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Fractionation of the dose or low-dose-rate exposures resulted in a linear dose-response consistent with expectations of radiobiological theory in which the dose-response is linear quadratic for acute exposures and linear for low-dose-rate exposures, with the linear slope of the linear quadratic predicting the low-dose-rate and fractionation responses. These results are compatible with the apparent role of alterations in chromosome 2 in initial events for murine myeloid leukemogenesis and consistent with mechanistic predictions of dose and time-dose relationships described previously. Low-dose-rate exposures, although significantly less effective with respect to induction of thymic lymphoma than single acute exposures, still resulted in a complex dose-response with a clear suggestion of a large threshold (Ullrich and Storer 1979c). These results should not be unexpected since the development of thymic lymphoma in mice following irradiation is an extremely complex process. The target cells for induction of thymic lymphoma are thought to be in the bone marrow rather than the thymus, and the pathogenesis of the disease appears to be largely mediated through indirect mechanisms with cell killing playing a major role (Kaplan 1964, 1967; Haran-ghera 1976). For example, the expression of thymic lymphoma can be substantially reduced or eliminated by protection of bone marrow stem cells from radiation-induced cell killing. The complex nature of the pathogenesis of this disease and the lack of a comparable counterpart in humans argues against thymic lymphoma as an appropriate model for understanding dose-response and time-dose relationships in humans. In spite of the large numbers of animals used, analyses of the data with respect to dose-response models could not distinguish between linear and linear-quadratic models (Ullrich and Storer 1979b). However, when the data for low-dose-rate exposures were considered as well, they were most compatible with a linearquadratic model (Ullrich and Storer 1979c). Importantly, with respect to low-dose effects, these data support a linear response at low doses that is independent of exposure time. Such a response is consistent with predictions of the mechanistic model outlined earlier in this chapter. Although the number of animals used was smaller, a study examining radiation-induced lung and mammary adenocarcinomas in female Balb/c mice reached similar conclusions with respect to dose-response functions and low-dose risks (Ullrich and Storer 1979c; Ullrich 1983). This model was tested further in a series of experiments comparing the effectiveness of single acute exposures, acute fractionated exposures, and low-dose-rate exposures on the induction of lung and mammary tumors in the Balb/c mouse (Ullrich and others 1987). Importantly, in this study the hypothesis of time independence of effects at low doses was critically tested and found to hold. Specifically, similar effects were observed whether the same total dose was delivered as acute low-dose fractions or as low-dose-rate exposures. While the data for solid tumors described above are compatible with mechanistic models detailed earlier in this chapter, there are data sets that do not support a linear-quadratic dose-response model. Extensive data for mammary cancer induction in the Sprague-Dawley rat appear more consistent with a linear model over a wide range of doses and with linear, time-independent effects at low doses, low-dose fractions, and low dose rates (Shellabarger and others 1980). Although questions have been raised about the applicability of this model system to radiation-induced breast cancer in humans, much of the data from this rat model, from the mouse model in Balb/c mice, and from epidemiologic studies in exposed human populations appear to be consistent with respect to low-dose risk functions (Preston and others 2002b). In contrast to the data for leukemia and for pituitary, Harderian gland, lung, and mammary cancer described above, data from studies examining radiation-induced ovarian cancer in mice and bone and skin cancer in various animal species are more compatible with threshold dose-response models. In each instance it appears that an important role for cell killing in the process of neoplastic development and progression may explain these observations. Fry and his coworkers (1986) have shown that X-ray-initiated cells can be promoted to develop skin tumors by exposure to ultraviolet light. Based on such observations it is logical to speculate that the multiple high-dose fractions of radiation that are generally required to induce skin tumors in mouse skin are acting not only to initiate cells but also to induce tissue damage via cell killing, which in turn acts as a promoting stimulus to facilitate the progression of these initiated cells into skin tumors. Likewise in the rat, the high doses required to produce tumors are likely to produce both transformation of cells and sufficient cell killing to promote the transformed cells. It is also important to note studies by Jaffe and Bowden demonstrating that multiple low doses of radiation to the skin that did not produce tissue damage were not effective in promoting skin tumors initiated by chemical agents (Jaffe and Bowden 1986). These data support the view that the predominant role for low-dose radiation is tumorigenic initiation. Unfortunately most of the available data have focused on observations of effects rather than dissecting potential underlying mechanisms. Attempts have been made to model bone tumorigenesis however, and these models have again focused on an important role for a mechanism involved in the expression of initiated cells in controlling tumor development (Marshall and Groer 1977). Although speculative, it is likely that mechanisms similar to those proposed for skin tumorigenesis involving the cell-killing effects of radiation are likely involved in producing a threshold response for bone tumors. Fractionation Kinetics Studies using fractionation regimens have been useful in addressing issues of time-dose relationships in radiation carcinogenesis. In a few instances, investigators have also used In fact, this is one of the few instances for which a linear relationship could be rejected statistically. Studies in other mouse strains, while having less statistical power, also suggest a high sensitivity to induction of ovarian tumors at relatively low doses but with an apparent threshold (Lorenz and others 1947; Ullrich and Storer 1979c). This relatively unusual dose-response combining a threshold with high sensitivity to induction is unique to the mouse. Ovarian cancer in the mouse appears to involve an indirect mechanism for induction involving oocyte cell killing and subsequent alterations in the pituitary ovarian hormonal interactions (Kaplan 1950; Foulds 1975; Bonser and Jull 1977). The hormonal alterations are the proximate cause of tumor formation, with the role of radiation being relatively indirect as a result of its cell-killing effects. A threshold appears to exist because a certain level of oocyte killing is required to cause the hormonal alterations that result in ovarian tumor formation. This difference in sensitivity is apparently because mouse and human oocytes are at different stages of differentiation in the ovary (Brewen and others 1976). The unique sensitivity of the mouse ovary to radiation makes it unlikely that results using this model system would have general applicability to risks in humans. Radiation-induced skin cancer has been studied in both mice and rats, although the majority of such studies have focused on the rat model because the rat is significantly more sensitive to skin tumor induction than the mouse (Burns and others 1973, 1975, 1989a, 1989b). In both rats and mice, relatively high total doses are required to induce skin cancer, and there is a clear threshold below which no tumors are seen. Multiple repeated radiation exposures are generally required for tumors to develop in mouse skin, while a single high dose (>10 Gy) is capable of inducing tumors in rat skin. It was for skin tumorigenesis that many of the concepts of multistage carcinogenesis were developed, including concepts related to initiation, promotion, and progression, and it is within this framework that the data for radiation-induced skin tumors are best considered (Jaffe and Bowden 1986; Burns and others 1989b). It appears from a variety of studies that single doses of ionizing radiation are capable of initiating cells with neoplastic potential, but that these cells require subsequent promotion in order to develop into tumors (Hoshino and Tanooka 1975; Yokoro and others 1977; Jaffe and Bowden 1986). Without this promotion these latent initiated cells will not express their neoplastic potential. Studies have been conducted examining repair kinetics associated with skin tumorigenesis following localized irradiation of rat skin by Burns and coworkers (1975). In the mouse, repair kinetics were determined by examining tumor development in the mouse ovary and mouse lung following whole-body irradiation (Yuhas 1974; Ullrich 1984; Ullrich and others 1987). The experimental design for these studies has been to compare tumorigenic effects following a single acute exposure with the effects after a similar total dose split into two equal fractions separated in time by hours or days. When there is interaction between the two doses the tumorigenic effectiveness would be predicted to approximate that for the single acute exposure, while if there is recovery from carcinogenic injury, the effectiveness of the split doses would be lower. A simple approach to determining whether cellular-based or tissue-based factors play a limiting role in radiation tumorigenesis is to compare a 24 h fractionation scheme with that in which the time between fractions is much longer and more compatible with tissue kinetics. Not surprisingly, considering the role of cell killing in its pathogenesis, studies examining radiation-induced ovarian tumorigenesis have indicated a recovery time between fractions of 24 h or less (Yuhas 1974). Likewise data for skin tumorigenesis in the rat, for which cell-killing effects appear to play a role in neoplastic development, a recovery time of approximately 4 h has been reported (Burns and others 1973, 1975). More interesting are data for the induction of lung adenocarcinomas in Balb/c mice (Ullrich and others 1987). Cell killing has not been seen to play a major role in the pathogenesis of this tumor, and the doses used in the fractionation studies are not in the range where cell killing would be likely to produce significant tissue damage (Meyer and others 1980; Meyer and Ullrich 1981). A comparison of the tumorigenic effects of two 1 Gy fractions separated by either 24 h or 30 d with that for a single dose of 2 Gy indicated full recovery by 24 h with no further reduction in tumorigenic effectiveness when the time between fractions was increased to 30 d. Additional studies compared the lung tumorigenic effects produced at a total dose of 2 Gy delivered as a single acute exposure to those of multiple 100 mGy fractions separated by 24 h as well as to continuous low-intensity exposures delivered at a dose rate of 4 mGy/h. The observation of a similar reduction in lung adenocarcinomas following both the low-dose-rate and the fractionated exposure regimens also provides support for recovery kinetics in the range of 24 h or less. Hoshino and Tanooka (1975) examined the persistence of latent carcinogenic damage in irradiated mouse skin. Importantly, they found that radiation-initiated cells could persist as latent carcinogenic damage for up to 400 d.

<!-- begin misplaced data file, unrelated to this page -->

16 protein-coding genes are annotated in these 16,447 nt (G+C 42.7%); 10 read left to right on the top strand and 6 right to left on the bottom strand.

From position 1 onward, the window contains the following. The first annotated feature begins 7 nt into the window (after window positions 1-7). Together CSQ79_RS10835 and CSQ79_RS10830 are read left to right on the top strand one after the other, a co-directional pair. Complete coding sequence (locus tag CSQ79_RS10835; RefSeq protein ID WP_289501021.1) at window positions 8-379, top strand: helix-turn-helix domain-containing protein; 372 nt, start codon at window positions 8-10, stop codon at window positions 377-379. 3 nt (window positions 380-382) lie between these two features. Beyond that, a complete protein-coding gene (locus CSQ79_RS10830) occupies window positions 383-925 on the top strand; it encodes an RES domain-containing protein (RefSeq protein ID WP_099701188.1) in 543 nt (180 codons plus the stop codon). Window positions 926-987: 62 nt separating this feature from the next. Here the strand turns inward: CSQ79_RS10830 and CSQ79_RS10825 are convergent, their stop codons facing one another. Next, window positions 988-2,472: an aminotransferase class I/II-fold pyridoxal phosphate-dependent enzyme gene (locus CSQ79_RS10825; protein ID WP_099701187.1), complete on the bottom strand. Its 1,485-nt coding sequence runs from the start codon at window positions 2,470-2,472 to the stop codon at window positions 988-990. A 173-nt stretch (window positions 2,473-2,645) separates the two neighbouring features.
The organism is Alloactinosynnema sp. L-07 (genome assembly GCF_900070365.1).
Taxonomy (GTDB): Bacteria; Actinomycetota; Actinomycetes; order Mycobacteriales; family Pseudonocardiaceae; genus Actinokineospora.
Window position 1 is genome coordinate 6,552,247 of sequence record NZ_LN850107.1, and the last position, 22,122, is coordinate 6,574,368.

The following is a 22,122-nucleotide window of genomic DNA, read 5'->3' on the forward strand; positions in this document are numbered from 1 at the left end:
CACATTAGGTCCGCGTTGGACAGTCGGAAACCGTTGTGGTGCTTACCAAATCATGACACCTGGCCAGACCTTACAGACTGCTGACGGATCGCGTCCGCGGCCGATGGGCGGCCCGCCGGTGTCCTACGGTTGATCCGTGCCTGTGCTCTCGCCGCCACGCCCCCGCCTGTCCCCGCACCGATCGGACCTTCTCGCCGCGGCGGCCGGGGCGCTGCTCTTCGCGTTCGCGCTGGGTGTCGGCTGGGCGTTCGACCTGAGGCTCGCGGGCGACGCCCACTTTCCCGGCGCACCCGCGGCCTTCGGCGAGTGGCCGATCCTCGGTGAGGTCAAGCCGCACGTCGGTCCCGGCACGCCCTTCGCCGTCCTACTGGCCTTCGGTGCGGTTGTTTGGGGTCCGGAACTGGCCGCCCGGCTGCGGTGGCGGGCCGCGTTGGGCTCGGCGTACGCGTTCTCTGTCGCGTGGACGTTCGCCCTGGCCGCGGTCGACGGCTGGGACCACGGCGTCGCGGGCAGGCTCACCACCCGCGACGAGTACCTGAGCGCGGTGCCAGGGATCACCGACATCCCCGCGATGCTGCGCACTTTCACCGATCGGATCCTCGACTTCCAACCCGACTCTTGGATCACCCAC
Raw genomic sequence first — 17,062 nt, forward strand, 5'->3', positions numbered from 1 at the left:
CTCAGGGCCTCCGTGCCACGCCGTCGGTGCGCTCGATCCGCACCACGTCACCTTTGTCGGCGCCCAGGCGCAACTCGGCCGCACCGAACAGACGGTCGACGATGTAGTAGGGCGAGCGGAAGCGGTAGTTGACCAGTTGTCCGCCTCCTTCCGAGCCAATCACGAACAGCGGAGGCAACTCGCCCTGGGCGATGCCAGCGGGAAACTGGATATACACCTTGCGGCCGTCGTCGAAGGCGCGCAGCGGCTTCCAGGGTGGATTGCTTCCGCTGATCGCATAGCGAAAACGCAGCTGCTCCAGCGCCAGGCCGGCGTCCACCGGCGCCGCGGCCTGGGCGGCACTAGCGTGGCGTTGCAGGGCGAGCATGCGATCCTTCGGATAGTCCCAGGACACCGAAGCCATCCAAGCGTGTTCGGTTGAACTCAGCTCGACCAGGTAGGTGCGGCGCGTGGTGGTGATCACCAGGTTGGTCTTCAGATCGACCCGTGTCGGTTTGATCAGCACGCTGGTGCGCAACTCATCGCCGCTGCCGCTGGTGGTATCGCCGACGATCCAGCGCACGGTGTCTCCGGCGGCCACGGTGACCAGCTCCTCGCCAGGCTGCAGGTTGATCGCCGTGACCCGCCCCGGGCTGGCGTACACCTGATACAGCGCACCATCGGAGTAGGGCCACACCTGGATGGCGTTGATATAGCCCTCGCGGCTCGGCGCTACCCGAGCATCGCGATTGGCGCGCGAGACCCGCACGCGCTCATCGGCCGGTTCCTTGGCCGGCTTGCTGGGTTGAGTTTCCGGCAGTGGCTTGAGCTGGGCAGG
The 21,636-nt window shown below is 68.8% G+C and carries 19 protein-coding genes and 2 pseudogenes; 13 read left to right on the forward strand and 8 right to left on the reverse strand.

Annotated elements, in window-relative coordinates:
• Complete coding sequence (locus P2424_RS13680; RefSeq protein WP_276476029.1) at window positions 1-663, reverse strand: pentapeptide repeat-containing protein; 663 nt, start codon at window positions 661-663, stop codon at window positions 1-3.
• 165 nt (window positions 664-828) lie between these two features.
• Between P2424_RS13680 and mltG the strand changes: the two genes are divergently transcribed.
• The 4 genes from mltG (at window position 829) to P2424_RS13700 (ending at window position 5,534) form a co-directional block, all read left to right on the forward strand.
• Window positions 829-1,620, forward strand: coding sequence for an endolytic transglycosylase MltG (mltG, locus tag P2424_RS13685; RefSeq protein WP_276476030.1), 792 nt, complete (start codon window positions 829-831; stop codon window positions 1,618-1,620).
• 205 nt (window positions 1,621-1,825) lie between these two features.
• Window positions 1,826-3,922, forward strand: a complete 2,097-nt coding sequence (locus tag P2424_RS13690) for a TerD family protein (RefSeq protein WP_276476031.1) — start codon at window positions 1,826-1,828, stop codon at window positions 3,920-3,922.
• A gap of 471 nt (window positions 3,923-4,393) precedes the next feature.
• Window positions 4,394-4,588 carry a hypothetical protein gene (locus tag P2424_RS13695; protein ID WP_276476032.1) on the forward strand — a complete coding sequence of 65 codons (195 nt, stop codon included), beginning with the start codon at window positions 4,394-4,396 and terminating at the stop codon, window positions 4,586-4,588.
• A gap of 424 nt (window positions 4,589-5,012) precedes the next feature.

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Bony expansion and erosion are common, including widening of the pterygopalatine fossa and anterior bowing of the posterolateral maxillary sinus wall. Extension often occurs into the sphenoid, maxillary, and ethmoid sinuses as well as the orbit, middle cranial fossa, and cavernous sinus. Sinus or otomastoid obstruction with mucosal edema and retained secretions is common. Preoperative catheter angiography and therapeutic embolization often facilitate surgical excision. Angiomatous polyp and hemangiopericytoma are very rare in childhood but may be mistaken for angiofibroma. The orbit and paranasal sinuses are common sites of origin of rhabdomyosarcoma (see Fig. Similar to the other small "blue" round cell tumors, these are hypercellular tumors that often manifest as infiltrating soft tissue masses with bone destruction and regional or systemic metastases. Langerhans cell histiocytosis is a reticuloendothelial disorder histologically characterized by tissue infiltration with reticulum cells, histiocytes, plasmocytes, and leukocytes (see Chapter 8). The involvement may be isolated (formerly eosinophilic granuloma), or there may be dissemination with cutaneous, visceral, and bony involvement. Lymphoma is another common malignant tumor of the head and neck region in childhood. Hodgkin disease often manifests as cervical lymphadenopathy and spreads contiguously along nodal chains. The origin may be in the nasopharynx, sinuses, adenotonsillar region (Waldeyer ring), or salivary glands. Fibromatous tumors are mesenchymal neoplasms that may be isolated and benign (solitary fibroma) or aggressive and malignant (fibromatosis, fibrosarcoma). The fibromatous tumor is a locally infiltrating pseudoneoplastic process characterized by fibroelastic proliferation. In other forms there may be widespread visceral and bony involvement without metastases (e. The juvenile form usually involves musculoskeletal structures but not the viscera. Osseous and Chondroid Tumors Osseous and chondroid tumors may arise from the facial bones or from the skull base and may secondarily involve the nasal cavity, sinuses, and nasopharynx. Osteoma, a benign osseous neoplasm, is rare in childhood, but most often arises in the frontal or ethmoid sinus. The imaging appearance depends on the histiologic subtype (cortical, cancellous, or fibrous), varying from a sclerotic lesion to a soft tissue density. Osteochondroma is a benign osteocartilaginous exostosis that may arise from the mandible, maxilla, sphenoid bone, zygoma, or nasal septum. Imaging shows a miniature metaphysis, growth plate, and cartilaginous cap that are continuous with the bone of origin. Malignant degeneration is indicated by a disorganized appearance and involvement of the parent bone. Fibrous dysplasia is an idiopathic and benign fibro-osseous disorder that may be monostotic, polyostotic, or part of the McCune-Albright syndrome. The maxilla and mandible are most frequently involved, unilaterally or bilaterally (Fig. There may be encroachment upon the neurovascular foramina, orbit, nasal structures, or sinuses (see Fig. Lesion growth may continue after skeletal maturation, but conversion to sarcoma is rare. Ossifying fibroma is a circumscribed fibrous neoplasm that progressively ossifies. Cementifying fibroma is another fibro-osseous tumor that is aggressive and tends to recur. Giant cell tumor, giant cell reparative granuloma, aneurysmal bone cyst, and osteoblastoma (Fig. These often have overlapping pathologic findings, and combined lesions are well known. The latter finding, however, has also been reported with lymphatic malformation, venolymphatic malformation, and telangiectatic osteosarcoma. As previously discussed, cherubism is an autosomal dominant disorder with progressive giant cell tumor involvement of the mandible and maxilla in childhood (misnomer "congenital fibrous dysplasia"-see Fig. Chondrosarcoma is a malignant bone neoplasm of cartilage origin that may arise de novo, from an osteochondroma, or following radiotherapy. Chordoma is rare tumor that arises from intraosseous notochordal remnants in the skull base near synchondroses. The chondroid form of chordoma may be indistinguishable from chondrosarcoma on imaging. Osteosarcoma, fibrosarcoma, and Ewing sarcoma are other rare mesenchymal neoplasms that arise in this region as primary or secondary neoplasms (e. Osteosarcoma may appear as a soft tissue mass with bony destruction and spiculated periosteal bone reaction, or as a partially calcified or ossified osteoid matrix mass. Fibrosarcoma and Ewing sarcoma produce soft tissue masses and permeative bony destruction, but no osteoid or chondroid matrix elements. Neuroblastoma, the most common of these tumors, may arise in or involve the skull base, nose, sinuses, or orbit, usually as part of metastatic disease (see Figs. Esthesioneuroblastoma (olfactory neuroblastoma) is a very rare tumor that arises from the olfactory groove and produces extensive destruction of the sinuses, orbit, and adjacent skull base and extends intracranially. They are characterized by small round cell infiltrations similar to those of neuroblastoma. Progonomas are rare retinal anlage tumors, often contain melanin, tend to arise from the cranial base, and invade the adjacent nasosinus structures or orbit. Schwannomas, neurofibromas, and plexiform neurofibromas rarely arise in the nasal cavity, paranasal sinuses, or nasopharynx. Paragangliomas are vascular, but slow-growing, tumors that may arise within the jugular bulb (glomus jugulare), middle ear cavity (glomus tympanicum), or the auricular branch of the vagus nerve (glomus vagale). Conductive hearing loss, pulsatile tinnitus, and a red retrotympanic mass are characteristic. Extensive local involvement is frequent, along with intracranial invasion and metastases. Vascular complications include internal jugular vein invasion, compression, and thrombosis. Langerhans cell histiocytosis occasionally involves the temporal bone and may be bilateral (Fig. Metastasis the most common metastatic tumors of the temporal bone are neuroblastoma and leukemia. Tumors of Cutaneous and Mucosal Epithelial Origin Nasal papillomas are benign mucosal tumors that often extend into the maxillary, ethmoid, sphenoid, or frontal sinuses. Squamous cell carcinoma and adenocarcinoma of the nasal cavity and sinuses are extremely rare in childhood. Imaging often demonstrates a sinus mass of homogeneous density and intensity with bone destruction. Necrosis and hemorrhage may occur, along with regional extension, nodal spread, and distant metastases. Ear and Temporal Bone Congenital cholesteatoma grows from ectopic epithelial rests (Fig. The most common site is the anterior middle ear cavity, although it may also arise in the external canal, petrous apex, or mastoid, or deep to an atresia plate (see Fig. Usually there is conductive hearing loss and a white mass behind an intact tympanic membrane. Temporal bone involvement is uncommon and usually monostotic in fibrous dysplasia. Painless fibro-osseous expansion may be associated with external canal narrowing, hearing loss, or secondary cholesteatoma. The differential diagnosis may include other fibro-osseous lesions, benign or malignant. It arises from the sutures of the tympanic ring, is usually localized, and is often bilateral. Osteoma is an uncommon benign bony tumor that is usually unilateral and more often arises in the outer bony canal.